I want to offer readers the chance to escape from their daily life and the chance to get caught up in the story.

16.) Are more books to follow or is this a stand alone?

Black Diamond Death was the first in the series, and the second novel in the series, Sinnerman, will be out by October 2011.

17.) Where can readers find you?

My Website!

Twitter

Facebook Authors Page

Goodreads: Black Diamond Death

18.) What are 3 random things about yourself that readers might like to know.

I can’t say no to dark chocolate truffles or cinnamon Life cereal.

I want to write a book about witches because I have always wanted to be a good witch with magical powers.

In high school, I wanted to be in the FBI.

19.) What do you do in your down time? For fun.

I travel. It is absolutely my favorite thing to do, aside from writing, of course!

20.) How about letting me have a sneak peak at chapter one?

 

PROLOGUE

 

 

The air was calm, but I was restless.  I had a decision to make so I did what I always do when push comes to shove––I shoved back, but not in the way one might think.  Skiing had always been my release.  There was something about being surrounded by fresh powder in the clean, open air that reminded me what it felt like to be alive.  I could stand on a mountaintop with a world of trouble on my mind, and it didn’t matter.  Every care I had dissolved just like the snow soon would and the mountain would be reduced to tiny patches of white, mere remnants of a ski slope that once provided the town’s entertainment for the season. 

In a few minutes I’d get together with Audrey for lunch and do something that didn’t come easy––tell her the truth.  It wasn’t that I lied to her; I was a master in the fine art of keeping things to myself.  I always thought it was better that way.  But I was wrong to allow her limited access to my life, and I wanted to change that.  So I’d explain it all to her, and once I finished I would reveal my plan and hope she’d understand.  She just had to.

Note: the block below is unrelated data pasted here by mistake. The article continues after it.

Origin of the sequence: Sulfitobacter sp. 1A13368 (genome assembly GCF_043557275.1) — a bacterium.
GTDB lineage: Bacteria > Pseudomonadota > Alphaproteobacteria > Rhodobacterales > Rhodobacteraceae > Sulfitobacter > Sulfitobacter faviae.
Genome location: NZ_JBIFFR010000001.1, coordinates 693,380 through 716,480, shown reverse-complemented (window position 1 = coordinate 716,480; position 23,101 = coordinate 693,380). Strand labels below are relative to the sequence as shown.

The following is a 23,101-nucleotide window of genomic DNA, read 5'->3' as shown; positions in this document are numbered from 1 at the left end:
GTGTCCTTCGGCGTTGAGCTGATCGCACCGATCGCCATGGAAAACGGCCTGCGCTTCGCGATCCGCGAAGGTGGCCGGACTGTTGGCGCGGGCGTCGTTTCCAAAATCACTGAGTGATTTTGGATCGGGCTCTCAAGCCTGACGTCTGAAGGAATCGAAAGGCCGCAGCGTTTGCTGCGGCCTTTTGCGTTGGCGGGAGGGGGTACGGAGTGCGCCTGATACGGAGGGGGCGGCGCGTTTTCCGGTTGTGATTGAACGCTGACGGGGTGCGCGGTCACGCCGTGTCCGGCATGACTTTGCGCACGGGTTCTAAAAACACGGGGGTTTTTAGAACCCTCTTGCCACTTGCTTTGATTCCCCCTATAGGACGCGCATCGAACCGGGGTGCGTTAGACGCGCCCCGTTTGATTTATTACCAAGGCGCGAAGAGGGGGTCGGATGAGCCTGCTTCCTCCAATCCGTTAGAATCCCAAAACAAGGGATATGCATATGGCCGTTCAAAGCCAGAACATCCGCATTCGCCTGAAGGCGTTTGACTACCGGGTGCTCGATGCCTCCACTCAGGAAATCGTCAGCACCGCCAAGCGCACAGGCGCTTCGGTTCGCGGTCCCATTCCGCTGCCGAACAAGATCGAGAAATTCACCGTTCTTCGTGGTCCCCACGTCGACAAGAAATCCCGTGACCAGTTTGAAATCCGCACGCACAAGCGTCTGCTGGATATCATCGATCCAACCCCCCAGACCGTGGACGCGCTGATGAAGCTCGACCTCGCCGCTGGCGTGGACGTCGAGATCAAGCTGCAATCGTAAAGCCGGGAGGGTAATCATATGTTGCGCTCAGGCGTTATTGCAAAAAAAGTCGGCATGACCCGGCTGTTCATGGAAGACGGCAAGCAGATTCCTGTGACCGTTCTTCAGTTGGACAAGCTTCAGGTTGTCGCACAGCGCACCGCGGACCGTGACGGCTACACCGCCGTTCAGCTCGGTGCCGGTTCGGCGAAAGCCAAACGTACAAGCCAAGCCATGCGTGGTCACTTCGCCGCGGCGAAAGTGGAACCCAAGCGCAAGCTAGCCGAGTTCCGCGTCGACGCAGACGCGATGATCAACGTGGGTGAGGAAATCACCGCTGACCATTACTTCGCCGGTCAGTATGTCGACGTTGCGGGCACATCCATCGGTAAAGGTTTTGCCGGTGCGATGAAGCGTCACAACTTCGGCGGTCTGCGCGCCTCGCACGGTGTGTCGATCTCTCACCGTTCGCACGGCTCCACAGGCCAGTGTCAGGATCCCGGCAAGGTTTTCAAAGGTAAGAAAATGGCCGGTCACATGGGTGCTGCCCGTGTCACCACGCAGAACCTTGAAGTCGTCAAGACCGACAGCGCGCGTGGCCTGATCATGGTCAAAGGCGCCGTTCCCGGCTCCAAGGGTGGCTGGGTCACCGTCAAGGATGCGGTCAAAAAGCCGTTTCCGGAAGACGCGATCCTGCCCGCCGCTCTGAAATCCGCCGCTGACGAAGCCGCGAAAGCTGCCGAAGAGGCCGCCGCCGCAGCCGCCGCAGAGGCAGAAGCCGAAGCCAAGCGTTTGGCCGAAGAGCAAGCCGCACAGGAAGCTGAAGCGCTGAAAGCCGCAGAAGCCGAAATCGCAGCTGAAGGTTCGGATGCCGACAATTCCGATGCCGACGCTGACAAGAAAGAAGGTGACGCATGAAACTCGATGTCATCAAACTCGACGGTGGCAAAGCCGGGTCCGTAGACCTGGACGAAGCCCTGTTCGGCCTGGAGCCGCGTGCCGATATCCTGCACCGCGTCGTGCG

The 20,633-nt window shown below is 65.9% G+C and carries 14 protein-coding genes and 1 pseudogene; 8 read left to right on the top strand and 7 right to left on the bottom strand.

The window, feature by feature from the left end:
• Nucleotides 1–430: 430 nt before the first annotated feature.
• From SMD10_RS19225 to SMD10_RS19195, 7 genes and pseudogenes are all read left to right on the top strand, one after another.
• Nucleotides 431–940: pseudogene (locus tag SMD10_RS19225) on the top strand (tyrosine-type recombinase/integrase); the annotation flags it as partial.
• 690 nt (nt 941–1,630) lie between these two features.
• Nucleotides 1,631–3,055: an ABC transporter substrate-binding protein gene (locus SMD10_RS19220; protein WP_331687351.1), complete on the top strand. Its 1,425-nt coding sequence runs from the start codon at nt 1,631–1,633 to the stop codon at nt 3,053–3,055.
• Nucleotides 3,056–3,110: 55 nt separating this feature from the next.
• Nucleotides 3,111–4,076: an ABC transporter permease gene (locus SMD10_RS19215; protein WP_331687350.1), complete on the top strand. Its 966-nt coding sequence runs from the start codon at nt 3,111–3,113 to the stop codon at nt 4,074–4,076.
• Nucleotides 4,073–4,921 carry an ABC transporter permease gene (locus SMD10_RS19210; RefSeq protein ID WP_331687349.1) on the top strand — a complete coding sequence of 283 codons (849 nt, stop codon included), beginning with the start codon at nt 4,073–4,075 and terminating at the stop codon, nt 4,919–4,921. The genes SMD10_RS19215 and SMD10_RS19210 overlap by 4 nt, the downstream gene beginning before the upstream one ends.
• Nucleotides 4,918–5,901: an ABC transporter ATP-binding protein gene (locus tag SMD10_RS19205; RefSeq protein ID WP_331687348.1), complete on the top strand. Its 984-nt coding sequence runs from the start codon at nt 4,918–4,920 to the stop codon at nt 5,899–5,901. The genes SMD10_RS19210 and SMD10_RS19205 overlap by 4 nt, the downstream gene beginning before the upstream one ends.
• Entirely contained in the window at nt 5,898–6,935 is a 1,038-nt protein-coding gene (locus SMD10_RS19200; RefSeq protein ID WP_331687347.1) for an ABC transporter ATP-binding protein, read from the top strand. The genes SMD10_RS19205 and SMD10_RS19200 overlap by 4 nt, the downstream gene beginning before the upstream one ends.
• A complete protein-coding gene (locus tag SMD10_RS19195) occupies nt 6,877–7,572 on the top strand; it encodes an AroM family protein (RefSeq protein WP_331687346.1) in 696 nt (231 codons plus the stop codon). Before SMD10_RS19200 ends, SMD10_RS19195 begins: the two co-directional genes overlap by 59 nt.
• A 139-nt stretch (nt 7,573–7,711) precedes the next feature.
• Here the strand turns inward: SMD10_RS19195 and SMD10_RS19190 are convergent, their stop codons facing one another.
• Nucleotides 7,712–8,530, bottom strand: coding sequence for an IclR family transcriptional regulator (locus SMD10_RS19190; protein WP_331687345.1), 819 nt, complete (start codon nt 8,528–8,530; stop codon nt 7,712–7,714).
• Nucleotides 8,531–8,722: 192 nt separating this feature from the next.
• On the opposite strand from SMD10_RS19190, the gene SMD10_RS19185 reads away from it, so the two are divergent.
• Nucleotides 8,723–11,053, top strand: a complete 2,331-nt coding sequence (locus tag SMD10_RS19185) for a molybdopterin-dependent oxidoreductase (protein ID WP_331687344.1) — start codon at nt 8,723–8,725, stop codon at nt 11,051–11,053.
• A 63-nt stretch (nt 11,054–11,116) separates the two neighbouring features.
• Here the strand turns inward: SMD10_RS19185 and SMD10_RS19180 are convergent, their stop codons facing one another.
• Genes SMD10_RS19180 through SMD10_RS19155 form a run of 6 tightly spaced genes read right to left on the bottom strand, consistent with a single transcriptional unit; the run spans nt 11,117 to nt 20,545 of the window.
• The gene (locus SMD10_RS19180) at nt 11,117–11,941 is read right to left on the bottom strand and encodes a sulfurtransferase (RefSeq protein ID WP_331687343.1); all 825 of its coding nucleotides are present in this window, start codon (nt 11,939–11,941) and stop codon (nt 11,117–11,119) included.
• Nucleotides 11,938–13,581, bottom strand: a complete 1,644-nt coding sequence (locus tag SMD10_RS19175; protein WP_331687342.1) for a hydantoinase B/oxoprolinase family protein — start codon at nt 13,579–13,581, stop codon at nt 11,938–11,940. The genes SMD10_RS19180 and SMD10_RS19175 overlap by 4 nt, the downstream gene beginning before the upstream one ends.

I rounded the last narrow pass on the slope and traveled downhill through the trees.  My tongue had gone numb over the past couple hours and every time my teeth hit against it I felt nothing, like it wasn’t even there, and my throat felt like a strand of lit matches were pressed hard against it.  I wondered if I was getting sick.  That would explain the unrest in my stomach.  The flu had made its way around town so it made sense that it would make it to me, but if it was the flu, why had

I lost all the feeling in my face?

I ran my gloved hand across my goggles, but it didn’t help––even when I squeezed my eyes shut and opened them again the trail in front of me was a blur.  With what little force I had left, I jammed my poles into the snow and tried to stop, but the slope was too steep, and I couldn’t bend my hands or even move them for that matter.  My fingers felt like long shards of ice and in one simultaneous motion they launched a mass of frozen liquid throughout my body. 

What was happening to me? 

In a panic I gasped for air, but there wasn’t any.  I tried to cry out, but I was alone, and in my hysteria it hit me.  I had felt a similar feeling before––like my body was giving out on me, and I knew what it meant. 

I was dying.

I want to thank Cheryl for playing along and for being a good sport!

It’s so fun to see these questions answered by different people. Every answer is as different as the author who penned them!

Thanks for stopping by! Please come back soon 🙂
Melissa